Rennetta Roland has been incarcerated since March 6, 1984. On the recent occasion of her 61st birthday, a wistful expression on her face, she reflected on other aging women inside Mabel Bassett Correctional Center in McLoud, Oklahoma.
“It’s like all I see in here are sad souls that don’t do anything because they’re old,” she says. “It tears me up to hear the crying most of all. At night you can hear it through the walls because it’s so quiet on the pod.”
No one expects to see so many elderly people inside, but in my prison, as well as prisons across the country, there are old or aging people as far as the eye can see.
Longer sentences and decreasing rates of parole help explain this troubling fact. Over the last 20 years, the number of incarcerated people age 55 and older in the United states has increased from roughly 48,000 to 154,000, according to the U.S. Bureau of Justice Statistics. In 2019, this age cohort accounted for 63% of deaths inside state prisons.
Out in the dayroom beyond my cell, the elderly congregate. Some sit in wheelchairs; others grasp walkers. They play cards or dominos around small metal tables, wait in various lines, or just stare off into space.
Many of these women wake before the sun comes up and rush to reserve their place at a table or in the pill line or food line, sometimes remaining in line for several hours. I have seen women get in line for medication at 7 a.m., knowing the nurse will not arrive to pass out medication until after 9 a.m.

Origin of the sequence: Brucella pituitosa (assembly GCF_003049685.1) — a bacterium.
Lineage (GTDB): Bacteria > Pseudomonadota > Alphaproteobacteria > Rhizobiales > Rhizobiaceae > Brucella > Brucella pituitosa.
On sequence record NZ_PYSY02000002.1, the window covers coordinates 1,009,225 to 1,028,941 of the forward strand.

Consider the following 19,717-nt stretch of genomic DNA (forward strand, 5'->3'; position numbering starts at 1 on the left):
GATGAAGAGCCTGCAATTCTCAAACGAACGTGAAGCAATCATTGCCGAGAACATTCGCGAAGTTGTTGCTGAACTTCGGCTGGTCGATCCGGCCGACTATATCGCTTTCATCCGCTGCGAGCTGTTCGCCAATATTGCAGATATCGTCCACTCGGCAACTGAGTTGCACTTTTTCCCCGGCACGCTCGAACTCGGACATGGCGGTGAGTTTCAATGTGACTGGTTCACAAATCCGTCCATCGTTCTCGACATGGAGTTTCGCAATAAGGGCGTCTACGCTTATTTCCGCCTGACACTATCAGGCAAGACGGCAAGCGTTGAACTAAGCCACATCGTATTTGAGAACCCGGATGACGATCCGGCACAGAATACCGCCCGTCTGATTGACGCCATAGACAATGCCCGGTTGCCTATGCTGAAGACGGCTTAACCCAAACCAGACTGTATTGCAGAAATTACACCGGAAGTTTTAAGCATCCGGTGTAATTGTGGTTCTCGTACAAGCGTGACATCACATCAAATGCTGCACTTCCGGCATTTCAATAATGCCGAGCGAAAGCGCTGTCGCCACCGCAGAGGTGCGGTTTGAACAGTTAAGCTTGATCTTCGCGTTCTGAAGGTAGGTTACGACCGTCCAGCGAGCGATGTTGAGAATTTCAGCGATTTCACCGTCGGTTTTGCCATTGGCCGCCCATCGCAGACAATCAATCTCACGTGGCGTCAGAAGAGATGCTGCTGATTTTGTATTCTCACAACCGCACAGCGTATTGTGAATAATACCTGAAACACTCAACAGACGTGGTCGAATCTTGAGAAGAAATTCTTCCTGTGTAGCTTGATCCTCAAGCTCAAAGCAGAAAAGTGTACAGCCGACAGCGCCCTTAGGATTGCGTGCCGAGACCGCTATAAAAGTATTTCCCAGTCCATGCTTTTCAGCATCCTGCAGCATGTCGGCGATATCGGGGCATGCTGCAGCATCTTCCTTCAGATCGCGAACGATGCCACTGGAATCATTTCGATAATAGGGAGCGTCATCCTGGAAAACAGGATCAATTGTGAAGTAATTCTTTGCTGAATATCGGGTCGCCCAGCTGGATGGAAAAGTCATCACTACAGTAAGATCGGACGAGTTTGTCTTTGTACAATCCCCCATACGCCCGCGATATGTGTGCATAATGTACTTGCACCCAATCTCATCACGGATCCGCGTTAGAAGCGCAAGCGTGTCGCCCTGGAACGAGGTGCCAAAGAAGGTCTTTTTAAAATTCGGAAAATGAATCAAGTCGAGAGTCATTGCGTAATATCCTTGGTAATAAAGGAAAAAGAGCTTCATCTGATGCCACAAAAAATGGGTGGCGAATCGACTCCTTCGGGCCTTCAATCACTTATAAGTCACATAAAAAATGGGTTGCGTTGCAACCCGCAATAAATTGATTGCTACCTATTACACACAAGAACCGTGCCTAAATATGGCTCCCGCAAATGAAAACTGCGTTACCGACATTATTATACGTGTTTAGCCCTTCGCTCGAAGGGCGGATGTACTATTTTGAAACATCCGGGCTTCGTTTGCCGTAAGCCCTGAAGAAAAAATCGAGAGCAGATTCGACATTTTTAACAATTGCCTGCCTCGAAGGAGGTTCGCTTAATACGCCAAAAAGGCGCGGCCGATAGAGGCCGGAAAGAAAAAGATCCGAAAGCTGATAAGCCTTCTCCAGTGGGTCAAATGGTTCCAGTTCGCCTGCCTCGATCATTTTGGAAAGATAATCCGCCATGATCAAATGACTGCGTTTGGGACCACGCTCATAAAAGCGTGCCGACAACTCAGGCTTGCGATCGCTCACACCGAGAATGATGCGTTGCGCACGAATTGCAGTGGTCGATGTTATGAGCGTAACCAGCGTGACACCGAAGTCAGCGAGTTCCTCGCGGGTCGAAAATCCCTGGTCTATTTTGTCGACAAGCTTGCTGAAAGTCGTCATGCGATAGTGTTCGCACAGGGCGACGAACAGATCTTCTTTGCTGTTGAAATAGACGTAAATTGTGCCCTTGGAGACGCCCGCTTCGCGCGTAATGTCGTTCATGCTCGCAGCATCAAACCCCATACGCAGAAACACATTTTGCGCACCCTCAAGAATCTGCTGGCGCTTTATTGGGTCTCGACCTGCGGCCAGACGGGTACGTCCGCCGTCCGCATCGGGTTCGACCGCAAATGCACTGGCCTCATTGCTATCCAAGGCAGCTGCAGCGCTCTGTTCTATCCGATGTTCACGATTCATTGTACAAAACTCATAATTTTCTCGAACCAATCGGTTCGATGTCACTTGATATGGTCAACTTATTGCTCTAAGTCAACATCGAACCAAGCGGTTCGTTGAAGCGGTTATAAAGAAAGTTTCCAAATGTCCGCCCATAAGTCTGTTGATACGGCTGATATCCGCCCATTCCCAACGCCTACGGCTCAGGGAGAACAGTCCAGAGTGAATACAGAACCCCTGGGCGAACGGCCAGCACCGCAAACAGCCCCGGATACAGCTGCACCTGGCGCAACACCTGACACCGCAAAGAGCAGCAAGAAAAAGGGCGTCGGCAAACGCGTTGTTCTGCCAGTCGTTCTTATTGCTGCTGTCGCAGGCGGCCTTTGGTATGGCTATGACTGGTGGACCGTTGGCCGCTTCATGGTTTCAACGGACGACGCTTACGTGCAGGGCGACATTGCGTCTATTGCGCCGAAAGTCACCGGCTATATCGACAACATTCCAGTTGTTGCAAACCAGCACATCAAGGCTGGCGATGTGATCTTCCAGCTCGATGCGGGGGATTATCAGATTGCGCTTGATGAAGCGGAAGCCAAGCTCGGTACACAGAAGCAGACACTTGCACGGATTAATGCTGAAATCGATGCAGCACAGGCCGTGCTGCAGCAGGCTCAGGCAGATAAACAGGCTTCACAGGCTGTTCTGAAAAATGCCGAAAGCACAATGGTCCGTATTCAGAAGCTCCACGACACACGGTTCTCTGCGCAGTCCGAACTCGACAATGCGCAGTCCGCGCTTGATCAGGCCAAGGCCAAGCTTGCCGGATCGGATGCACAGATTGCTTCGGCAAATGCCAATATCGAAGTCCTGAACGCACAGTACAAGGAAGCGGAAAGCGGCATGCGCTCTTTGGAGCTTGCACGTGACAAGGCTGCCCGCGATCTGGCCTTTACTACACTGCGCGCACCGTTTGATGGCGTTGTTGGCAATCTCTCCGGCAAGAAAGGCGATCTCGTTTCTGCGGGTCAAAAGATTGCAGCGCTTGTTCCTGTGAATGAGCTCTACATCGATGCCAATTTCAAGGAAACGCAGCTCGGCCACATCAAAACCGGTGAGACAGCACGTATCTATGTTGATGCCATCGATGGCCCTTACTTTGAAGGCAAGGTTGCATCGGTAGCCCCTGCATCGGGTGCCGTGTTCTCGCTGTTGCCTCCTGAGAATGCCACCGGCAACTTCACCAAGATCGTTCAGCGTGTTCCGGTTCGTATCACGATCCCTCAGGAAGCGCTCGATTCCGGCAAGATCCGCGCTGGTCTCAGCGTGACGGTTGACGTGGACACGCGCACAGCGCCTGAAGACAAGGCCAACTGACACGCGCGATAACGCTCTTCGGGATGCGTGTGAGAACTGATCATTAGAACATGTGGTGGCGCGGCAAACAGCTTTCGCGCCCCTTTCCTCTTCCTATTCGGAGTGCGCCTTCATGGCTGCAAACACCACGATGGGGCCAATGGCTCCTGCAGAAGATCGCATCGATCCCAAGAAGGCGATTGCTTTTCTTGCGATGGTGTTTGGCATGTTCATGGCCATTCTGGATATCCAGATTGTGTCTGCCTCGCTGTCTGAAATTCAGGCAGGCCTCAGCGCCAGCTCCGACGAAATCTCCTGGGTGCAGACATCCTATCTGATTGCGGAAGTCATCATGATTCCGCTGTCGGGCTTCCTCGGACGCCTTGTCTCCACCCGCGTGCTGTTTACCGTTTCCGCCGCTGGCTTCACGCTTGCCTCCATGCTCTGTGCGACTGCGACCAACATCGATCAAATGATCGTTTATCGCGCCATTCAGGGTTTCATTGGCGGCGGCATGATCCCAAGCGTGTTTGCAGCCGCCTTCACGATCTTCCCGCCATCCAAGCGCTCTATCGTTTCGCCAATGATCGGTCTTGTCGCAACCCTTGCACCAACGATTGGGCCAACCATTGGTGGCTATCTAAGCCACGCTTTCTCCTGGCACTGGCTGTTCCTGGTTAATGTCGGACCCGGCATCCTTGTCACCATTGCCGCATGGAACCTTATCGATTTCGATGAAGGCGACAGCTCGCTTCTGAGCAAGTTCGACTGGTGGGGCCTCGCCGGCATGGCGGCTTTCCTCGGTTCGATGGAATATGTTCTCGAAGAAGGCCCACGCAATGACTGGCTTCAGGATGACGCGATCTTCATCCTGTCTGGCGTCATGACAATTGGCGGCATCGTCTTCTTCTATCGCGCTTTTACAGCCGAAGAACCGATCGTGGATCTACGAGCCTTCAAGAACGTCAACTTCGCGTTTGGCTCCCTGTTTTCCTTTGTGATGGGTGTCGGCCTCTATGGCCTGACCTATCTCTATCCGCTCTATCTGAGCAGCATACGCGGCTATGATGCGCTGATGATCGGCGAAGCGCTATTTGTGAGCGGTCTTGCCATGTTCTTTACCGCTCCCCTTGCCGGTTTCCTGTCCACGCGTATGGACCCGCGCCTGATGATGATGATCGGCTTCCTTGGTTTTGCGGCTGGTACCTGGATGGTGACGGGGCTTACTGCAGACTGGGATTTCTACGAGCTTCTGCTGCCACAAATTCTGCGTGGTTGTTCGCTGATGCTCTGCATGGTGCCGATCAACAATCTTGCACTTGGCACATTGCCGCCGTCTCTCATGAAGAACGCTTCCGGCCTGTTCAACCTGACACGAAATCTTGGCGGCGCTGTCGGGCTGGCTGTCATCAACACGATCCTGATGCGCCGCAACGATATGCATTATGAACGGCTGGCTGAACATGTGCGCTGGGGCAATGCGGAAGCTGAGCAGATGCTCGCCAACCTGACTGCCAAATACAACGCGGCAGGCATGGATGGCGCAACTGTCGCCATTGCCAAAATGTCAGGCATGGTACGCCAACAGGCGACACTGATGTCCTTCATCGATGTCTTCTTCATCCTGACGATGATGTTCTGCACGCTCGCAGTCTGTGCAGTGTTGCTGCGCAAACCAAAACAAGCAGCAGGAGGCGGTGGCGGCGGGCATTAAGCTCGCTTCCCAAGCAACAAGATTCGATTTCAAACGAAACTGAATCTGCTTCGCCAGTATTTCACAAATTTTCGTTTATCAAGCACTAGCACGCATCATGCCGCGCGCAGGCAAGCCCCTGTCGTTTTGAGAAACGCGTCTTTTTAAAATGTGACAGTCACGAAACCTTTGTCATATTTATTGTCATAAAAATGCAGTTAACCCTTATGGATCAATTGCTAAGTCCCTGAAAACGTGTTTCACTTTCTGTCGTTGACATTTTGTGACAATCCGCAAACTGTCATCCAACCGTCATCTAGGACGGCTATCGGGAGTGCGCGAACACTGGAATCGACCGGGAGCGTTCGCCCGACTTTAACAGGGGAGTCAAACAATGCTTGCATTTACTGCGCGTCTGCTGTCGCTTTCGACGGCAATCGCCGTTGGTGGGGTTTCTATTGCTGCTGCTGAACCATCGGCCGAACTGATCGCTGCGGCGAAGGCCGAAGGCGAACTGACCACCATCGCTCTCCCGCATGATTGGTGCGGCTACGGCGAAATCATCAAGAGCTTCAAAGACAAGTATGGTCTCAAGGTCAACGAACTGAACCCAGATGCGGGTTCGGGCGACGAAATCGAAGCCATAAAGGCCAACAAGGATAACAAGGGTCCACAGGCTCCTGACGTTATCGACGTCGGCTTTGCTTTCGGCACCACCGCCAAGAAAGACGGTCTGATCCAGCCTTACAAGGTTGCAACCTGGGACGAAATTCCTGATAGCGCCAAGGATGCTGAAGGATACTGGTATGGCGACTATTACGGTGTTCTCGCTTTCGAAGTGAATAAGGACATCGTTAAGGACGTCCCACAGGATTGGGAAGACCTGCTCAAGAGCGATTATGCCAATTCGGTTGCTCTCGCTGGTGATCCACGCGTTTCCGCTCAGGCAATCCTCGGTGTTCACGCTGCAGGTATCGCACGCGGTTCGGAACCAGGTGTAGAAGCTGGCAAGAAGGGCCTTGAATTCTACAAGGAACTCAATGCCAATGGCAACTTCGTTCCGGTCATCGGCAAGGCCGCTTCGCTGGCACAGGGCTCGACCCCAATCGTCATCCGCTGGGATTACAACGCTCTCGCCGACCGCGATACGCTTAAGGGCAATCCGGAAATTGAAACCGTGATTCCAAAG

Many of these women never leave the pod unless they have a medical appointment; they are afraid of missing their next dose of medication or the next food tray delivery. They sit around most of the day, trading gossip and complaints. For many of them, their support system outside has either abandoned them or died.
Delpha Spunaugle, 73, said she doesn’t like to spend time on the pod because of the negative atmosphere.
“I’d rather just watch my TV,” she said. “There’s nothing to do out there. I know people think I’m depressed and that I should hang out more, but I just can’t sit out there and listen to all the complaining and arguing. If I did that all the time, I’d really be depressed.”
Tears in her eyes, Spunaugle went on to explain that she can’t talk to her children on the phone because they still harbor anger at her for coming to prison. “They don’t remember the good times, or the fact that I made sure they had school clothes and never missed a meal. … I love them so much and they act like they don’t miss me at all. It hurts.”
The well-documented crisis of America’s graying prisons is not simply a problem confined to the patently elderly. Inside, the process of aging is accelerated, leaving virtually no one unaffected. And as a result, the fact of death, or the fear of it, looms over incarcerated people of all ages.
Virginia Ramirez is 42, arrested at 15 on a first offense, and has been a guest of the state for 27 years. Though she received a life without parole sentence, she has been up for parole three times without success, and fears she will never be allowed to go home to her family.